Donated organs rarely spread disease, thanks to these protocols
Here's how the screening process that prevents disease transmission in donated organs works.
Last week, many news outlets reported that four people in Europe developed breast cancer after each received organ transplants from the same donor in 2007. Three have died from the disease so far.
The case report that detailed these findings, originally published in the American Journal of Transplantation earlier this year, explains how after a 53-year-old woman died of a stroke, she donated her heart, kidneys, liver, and lungs to four different transplant recipients. While the donor had no documented history of cancer when she died, DNA tests confirm the cancers in the recipients originated in the body of the donor.
Cancer spreading from a donor to a recipient is “extremely rare,” Dr. Frederike Bemelman, the author of the report, told CNN. Only about one in 5,000 people who receive a transplanted organ will get cancer from that organ.
But there is always an unknowable risk, says Nicole Ali, a transplant nephrologist at NYU Langone’s Transplant Institute. Infection and cancer are a constant concern. To protect patients and try to transplant as many donated organs as possible, specialists weigh the possible risks and benefits of each heart, lung, liver, intestine, pancreas, and kidney.
There’s a chronic shortage of donated organs in the United States. In 2016, more than 7,000 people died while waiting for an organ transplant, according to the United Network for Sharing Organs. This year, there are more than 114,500 people on the transplant waiting list. Only 24,000 have received new organs so far this year from 11,600 donors.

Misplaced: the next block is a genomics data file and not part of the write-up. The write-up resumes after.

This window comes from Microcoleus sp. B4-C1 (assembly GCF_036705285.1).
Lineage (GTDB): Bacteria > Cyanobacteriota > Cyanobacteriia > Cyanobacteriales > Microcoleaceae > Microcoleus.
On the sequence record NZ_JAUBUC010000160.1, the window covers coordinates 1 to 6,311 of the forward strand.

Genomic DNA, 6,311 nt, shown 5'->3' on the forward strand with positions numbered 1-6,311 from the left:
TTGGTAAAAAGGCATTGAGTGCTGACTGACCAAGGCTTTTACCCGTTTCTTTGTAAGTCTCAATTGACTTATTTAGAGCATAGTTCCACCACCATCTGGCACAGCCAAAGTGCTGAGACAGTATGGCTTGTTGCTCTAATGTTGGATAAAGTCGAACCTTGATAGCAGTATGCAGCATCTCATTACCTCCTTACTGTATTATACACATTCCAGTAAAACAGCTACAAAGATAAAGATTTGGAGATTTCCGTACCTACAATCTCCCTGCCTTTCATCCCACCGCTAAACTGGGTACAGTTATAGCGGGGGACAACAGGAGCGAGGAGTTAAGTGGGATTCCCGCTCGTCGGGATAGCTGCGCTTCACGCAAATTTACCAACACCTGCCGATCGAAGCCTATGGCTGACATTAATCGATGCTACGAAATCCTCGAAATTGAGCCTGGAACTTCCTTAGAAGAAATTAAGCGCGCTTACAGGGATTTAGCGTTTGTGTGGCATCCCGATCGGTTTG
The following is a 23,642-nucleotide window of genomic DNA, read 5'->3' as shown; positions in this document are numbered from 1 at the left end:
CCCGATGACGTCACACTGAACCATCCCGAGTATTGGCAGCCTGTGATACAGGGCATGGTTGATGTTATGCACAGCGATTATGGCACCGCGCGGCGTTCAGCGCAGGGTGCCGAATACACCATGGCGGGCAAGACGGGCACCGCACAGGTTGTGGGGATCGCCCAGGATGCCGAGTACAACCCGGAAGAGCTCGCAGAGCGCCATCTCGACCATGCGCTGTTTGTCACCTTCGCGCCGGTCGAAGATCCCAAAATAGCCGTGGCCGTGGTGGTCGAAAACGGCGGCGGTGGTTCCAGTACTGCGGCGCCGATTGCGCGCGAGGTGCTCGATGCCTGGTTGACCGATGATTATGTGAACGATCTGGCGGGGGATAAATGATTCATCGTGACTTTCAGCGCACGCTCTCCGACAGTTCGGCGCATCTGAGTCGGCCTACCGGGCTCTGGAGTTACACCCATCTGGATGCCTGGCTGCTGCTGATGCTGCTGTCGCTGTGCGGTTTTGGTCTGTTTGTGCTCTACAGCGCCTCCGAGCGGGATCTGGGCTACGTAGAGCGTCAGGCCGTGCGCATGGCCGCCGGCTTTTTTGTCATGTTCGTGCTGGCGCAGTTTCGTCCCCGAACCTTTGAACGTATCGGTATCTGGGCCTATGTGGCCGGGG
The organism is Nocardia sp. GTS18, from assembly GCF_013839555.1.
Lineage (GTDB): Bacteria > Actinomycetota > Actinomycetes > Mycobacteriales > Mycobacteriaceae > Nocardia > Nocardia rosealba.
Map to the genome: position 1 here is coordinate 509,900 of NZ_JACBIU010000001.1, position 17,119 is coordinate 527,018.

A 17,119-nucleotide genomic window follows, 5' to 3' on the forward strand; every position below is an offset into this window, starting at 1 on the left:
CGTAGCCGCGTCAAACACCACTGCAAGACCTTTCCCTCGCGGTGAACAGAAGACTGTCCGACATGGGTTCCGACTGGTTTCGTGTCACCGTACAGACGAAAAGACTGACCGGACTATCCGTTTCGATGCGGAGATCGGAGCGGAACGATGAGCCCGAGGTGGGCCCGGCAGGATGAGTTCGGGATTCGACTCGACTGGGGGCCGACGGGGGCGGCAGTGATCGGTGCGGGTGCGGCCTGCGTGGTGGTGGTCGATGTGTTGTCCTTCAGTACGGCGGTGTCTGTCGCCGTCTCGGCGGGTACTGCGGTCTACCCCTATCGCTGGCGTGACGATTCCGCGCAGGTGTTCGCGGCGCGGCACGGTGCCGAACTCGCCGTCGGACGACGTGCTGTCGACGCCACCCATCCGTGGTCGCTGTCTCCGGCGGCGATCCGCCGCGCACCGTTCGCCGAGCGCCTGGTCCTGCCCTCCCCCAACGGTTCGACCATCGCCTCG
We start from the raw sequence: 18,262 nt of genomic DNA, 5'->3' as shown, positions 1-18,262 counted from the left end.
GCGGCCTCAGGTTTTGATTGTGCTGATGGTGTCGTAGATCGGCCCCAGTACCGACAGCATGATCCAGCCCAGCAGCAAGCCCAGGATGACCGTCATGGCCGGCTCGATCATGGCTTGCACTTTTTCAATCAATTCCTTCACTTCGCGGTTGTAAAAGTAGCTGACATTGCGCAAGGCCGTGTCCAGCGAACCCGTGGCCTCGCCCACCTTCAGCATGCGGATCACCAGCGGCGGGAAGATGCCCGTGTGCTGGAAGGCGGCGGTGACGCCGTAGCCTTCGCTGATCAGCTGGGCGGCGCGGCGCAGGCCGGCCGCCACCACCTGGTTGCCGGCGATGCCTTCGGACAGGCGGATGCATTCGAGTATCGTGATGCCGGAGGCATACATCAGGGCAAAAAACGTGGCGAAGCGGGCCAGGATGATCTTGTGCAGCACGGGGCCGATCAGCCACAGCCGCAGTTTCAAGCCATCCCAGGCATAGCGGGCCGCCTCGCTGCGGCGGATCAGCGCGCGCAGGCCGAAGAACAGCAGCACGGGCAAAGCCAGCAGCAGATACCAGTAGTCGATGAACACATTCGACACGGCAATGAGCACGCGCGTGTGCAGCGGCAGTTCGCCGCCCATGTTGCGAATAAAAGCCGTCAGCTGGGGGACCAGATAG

Once they receive a transplant, these patients take immunosuppressants—drugs that dampen the response of the immune system—to prevent their bodies from rejecting the new organs. Unfortunately, this makes transplant recipients much more susceptible to the rapid spread of cancers and viruses—including those that may lurk in their lifesaving new tissues.
To minimize risk, each donor goes through a careful screening process. But it’s easier to test living donors than deceased ones.
Healthy, living people can donate a kidney or part of their liver or, in rarer cases, a lung. Before these people go into surgery, however, they undergo rigorous testing as doctors try to learn everything about their bodies and medical history. The Organ Procurement and Transplantation Network sets the guidelines for all organ donations and recipients in the United States.
“We try to screen the living donors as much as humanly possible,” says Ali.
Doctors screen women for breast and cervical cancer and men over the age of 40 to 50 for prostate cancer. Anyone over the age of 45 (the guidelines recently moved up 5 years) will have to undergo a colonoscopy. Physicians will look out for skin cancer, abnormal blood work that could indicate something rarer like leukemia or lymphoma, and evaluate the health of the kidney or liver itself. If someone has a family history of lung cancer, they’ll check for that too, says Ali.